Co-authored by Kat Frolov (she/her), Shaun Bell (they/them) and Soli Le-Masurier (he/him)

How do you feel when someone gets your name wrong? What about when someone gets your gender pronouns wrong? It’s not a great feeling, particularly for people who identify as trans, non-binary or gender neutral.

For many people, when their gender expression (the way you outwardly express yourself) falls closely within the traditional binary of masculine and feminine, most people assume their pronouns are ‘he/him’ or ‘she/her’. Other people may express their gender in ways that challenge the gender binary. In both of these instances we cannot assume someone’s gender identity or pronouns based on their name, how they dress or what their voice sounds like. So we need to ask. 

This article details some practical tips that can help the UTS community be a safe and welcoming place for everyone. It’s important that we model inclusive practices as they are a way of providing students and staff the space to comfortably identify and introduce themselves. By modelling this practice, we normalise it for all. This can have an immense benefit for students who are affirming or exploring their identity. 

What gender is a chair? If you know, you either grew up speaking or have learned to speak or understand a gendered language. What then if your native language does not assign a gender to every day objects? You would still know how a person wants to identify by a particular gender or an associated noun they describe themselves as.

We all have a pronoun of some sort, be it she/he/they or a genderless term such as “hän” in Finnish. Just like anyone would like others to get their name right, using a correct pronoun is just as important, a mark of respect for identity. And don’t worry if you are not sure. Just like you would ask anyone with a name you may not have heard before how to get it right, you can ask the preferred pronouns of people you meet.

Niina Matthews (she/they), FEIT

6 ways to share your pronouns

1. Verbally

After introducing your name, add “My pronouns are …” and say your pronouns.

2. In your email signature

Update your email signature in Microsoft Outlook or in the email program that you use.

It was when I was filling out my pronouns (she/her) for my email signature that I realised that I had no say in what they were – they were just given to me from birth. It made me reflect on how alienating it must be for people who don’t identify with the pronouns they were given.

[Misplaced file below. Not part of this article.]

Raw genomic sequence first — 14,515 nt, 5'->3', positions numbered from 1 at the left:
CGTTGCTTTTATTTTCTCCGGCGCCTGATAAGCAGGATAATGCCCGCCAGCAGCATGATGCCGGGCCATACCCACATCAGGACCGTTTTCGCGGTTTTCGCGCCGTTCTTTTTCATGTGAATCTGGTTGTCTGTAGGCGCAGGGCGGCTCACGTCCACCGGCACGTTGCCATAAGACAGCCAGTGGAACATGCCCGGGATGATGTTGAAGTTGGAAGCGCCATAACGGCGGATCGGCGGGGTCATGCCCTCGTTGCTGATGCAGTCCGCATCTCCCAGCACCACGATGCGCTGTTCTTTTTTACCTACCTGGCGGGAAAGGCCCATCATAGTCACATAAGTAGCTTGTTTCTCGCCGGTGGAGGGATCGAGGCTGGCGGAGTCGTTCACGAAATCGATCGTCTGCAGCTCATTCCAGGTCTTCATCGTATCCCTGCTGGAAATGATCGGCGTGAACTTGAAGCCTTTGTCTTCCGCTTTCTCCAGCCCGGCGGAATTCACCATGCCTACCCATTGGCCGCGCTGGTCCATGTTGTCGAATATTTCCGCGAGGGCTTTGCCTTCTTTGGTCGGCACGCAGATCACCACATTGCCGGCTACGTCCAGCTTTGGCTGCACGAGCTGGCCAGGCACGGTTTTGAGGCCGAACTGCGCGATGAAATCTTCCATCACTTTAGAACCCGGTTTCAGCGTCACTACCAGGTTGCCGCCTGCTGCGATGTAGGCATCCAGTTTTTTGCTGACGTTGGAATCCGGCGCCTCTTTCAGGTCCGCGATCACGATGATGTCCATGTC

Leanne Budd (she/her), Human Technology Institute

I share my pronouns (he/him) in my email signature and am always open to people sharing theirs over email or verbally in meetings or on Teams. Additionally, if I’m corrected when I’ve unknowingly misgendered someone, I take it in my stride and apologise, then endeavour to use the correct pronouns moving forward.

Adrik De Villa (he/him), Marketing and Communications Unit

3. In Microsoft Teams

Add your pronouns to your profile card in Microsoft Teams so people can click on the profile card and learn your pronouns.

4. In Zoom

Customise your Zoom profile so that your pronouns appear next to your name.

 In Zoom, I find it really helpful when people add their pronouns to their names. I’ve made mistakes in the past, assuming gender based on people’s names or how they looked so a little ‘they/them, she/her, he/him’ helps me and everyone else get it right. I do appreciate it when people point out if I’ve misgendered someone. I just apologise and thank the person for correcting me, then make a conscious effort not to get it wrong again.

Nick Hopwood (he/him), Faculty of Arts and Social Sciences

Sometimes, in large meetings, there isn’t time for an individual introduction of everyone. I like that my displayed name includes my pronouns so that people can correctly use my preferred pronouns from the start.

Soli Le-Masurier (he/him), Learning Design & Technology Unit

5. In Canvas

Use the pronoun feature in Canvas so that your pronouns appear next to your name in a variety of locations throughout Canvas. Read a student’s perspective on why pronouns are important in this article that was published when Canvas released their pronoun feature in 2021.

6. Add your pronoun to your UTS Discovery profile

If you’re a researcher at UTS whether you are an academic or a higher degree researcher, add your pronouns to your UTS Discovery profile.

How can you help?

Take a moment to update your pronouns in your email signature and on MS Teams, Zoom and Canvas. And when you next meet someone for the first time, virtually or digitally, take a moment to find out their preferred pronouns.

Additionally, check out this useful guidance from the Centre for Social Justice and Inclusion on how we can support each other, particularly members of the LGBTIQA+ community, when learning and working together.

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